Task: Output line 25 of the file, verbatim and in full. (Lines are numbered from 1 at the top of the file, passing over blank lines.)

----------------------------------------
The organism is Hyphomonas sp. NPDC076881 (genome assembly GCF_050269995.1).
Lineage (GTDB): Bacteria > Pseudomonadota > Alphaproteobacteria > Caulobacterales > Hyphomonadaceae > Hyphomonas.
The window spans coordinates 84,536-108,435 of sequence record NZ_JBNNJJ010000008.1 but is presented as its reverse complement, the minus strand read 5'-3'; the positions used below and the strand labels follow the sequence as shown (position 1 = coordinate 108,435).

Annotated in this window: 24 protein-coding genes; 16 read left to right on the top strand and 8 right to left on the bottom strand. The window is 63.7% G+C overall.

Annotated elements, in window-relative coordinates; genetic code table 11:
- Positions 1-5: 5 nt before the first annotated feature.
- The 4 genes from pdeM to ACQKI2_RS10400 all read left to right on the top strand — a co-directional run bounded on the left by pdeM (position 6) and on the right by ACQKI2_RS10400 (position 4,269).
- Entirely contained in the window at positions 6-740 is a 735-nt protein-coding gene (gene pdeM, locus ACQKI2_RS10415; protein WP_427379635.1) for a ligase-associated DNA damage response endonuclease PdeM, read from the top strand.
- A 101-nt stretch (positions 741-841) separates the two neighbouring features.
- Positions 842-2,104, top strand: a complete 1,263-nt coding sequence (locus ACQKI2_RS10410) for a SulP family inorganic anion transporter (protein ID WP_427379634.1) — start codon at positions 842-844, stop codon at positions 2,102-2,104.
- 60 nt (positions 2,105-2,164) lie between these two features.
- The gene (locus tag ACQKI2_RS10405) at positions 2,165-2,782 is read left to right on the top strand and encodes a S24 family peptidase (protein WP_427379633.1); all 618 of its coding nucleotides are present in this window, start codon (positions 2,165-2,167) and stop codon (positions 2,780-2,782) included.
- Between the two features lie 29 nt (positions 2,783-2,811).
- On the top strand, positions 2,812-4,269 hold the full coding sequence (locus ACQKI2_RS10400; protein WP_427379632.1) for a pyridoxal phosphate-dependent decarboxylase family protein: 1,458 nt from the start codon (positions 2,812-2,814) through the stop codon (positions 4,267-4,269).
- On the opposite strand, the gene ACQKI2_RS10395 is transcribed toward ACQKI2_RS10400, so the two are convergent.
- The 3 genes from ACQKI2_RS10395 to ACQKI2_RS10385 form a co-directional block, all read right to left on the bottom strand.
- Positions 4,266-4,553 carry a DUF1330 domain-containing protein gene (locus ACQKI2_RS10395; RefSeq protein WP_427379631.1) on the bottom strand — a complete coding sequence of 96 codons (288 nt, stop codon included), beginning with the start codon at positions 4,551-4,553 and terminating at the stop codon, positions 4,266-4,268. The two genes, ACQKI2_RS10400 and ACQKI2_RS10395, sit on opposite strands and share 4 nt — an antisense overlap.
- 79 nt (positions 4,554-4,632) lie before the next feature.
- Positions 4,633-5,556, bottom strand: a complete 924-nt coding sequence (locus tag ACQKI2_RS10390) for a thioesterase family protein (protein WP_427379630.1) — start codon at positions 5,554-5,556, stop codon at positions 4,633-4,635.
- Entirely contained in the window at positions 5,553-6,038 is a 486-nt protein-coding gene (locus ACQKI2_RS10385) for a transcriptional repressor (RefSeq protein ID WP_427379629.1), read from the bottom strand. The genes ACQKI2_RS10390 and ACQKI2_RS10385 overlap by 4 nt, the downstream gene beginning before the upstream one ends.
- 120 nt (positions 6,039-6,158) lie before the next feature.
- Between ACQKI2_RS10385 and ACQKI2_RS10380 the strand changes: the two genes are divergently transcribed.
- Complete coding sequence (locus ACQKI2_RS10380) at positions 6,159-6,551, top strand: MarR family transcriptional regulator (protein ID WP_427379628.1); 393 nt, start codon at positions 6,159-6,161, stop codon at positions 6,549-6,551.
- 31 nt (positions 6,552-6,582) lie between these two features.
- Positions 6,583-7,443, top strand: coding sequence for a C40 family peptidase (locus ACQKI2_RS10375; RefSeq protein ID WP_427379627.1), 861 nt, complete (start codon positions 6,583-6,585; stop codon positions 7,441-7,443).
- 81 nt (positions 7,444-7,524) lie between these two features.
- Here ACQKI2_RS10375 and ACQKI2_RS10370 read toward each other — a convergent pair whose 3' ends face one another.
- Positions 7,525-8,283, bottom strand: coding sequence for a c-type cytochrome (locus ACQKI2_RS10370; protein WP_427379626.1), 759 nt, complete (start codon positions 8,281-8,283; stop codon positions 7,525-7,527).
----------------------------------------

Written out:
- Positions 6,583-7,443, top strand: coding sequence for a C40 family peptidase (locus ACQKI2_RS10375; RefSeq protein ID WP_427379627.1), 861 nt, complete (start codon positions 6,583-6,585; stop codon positions 7,441-7,443).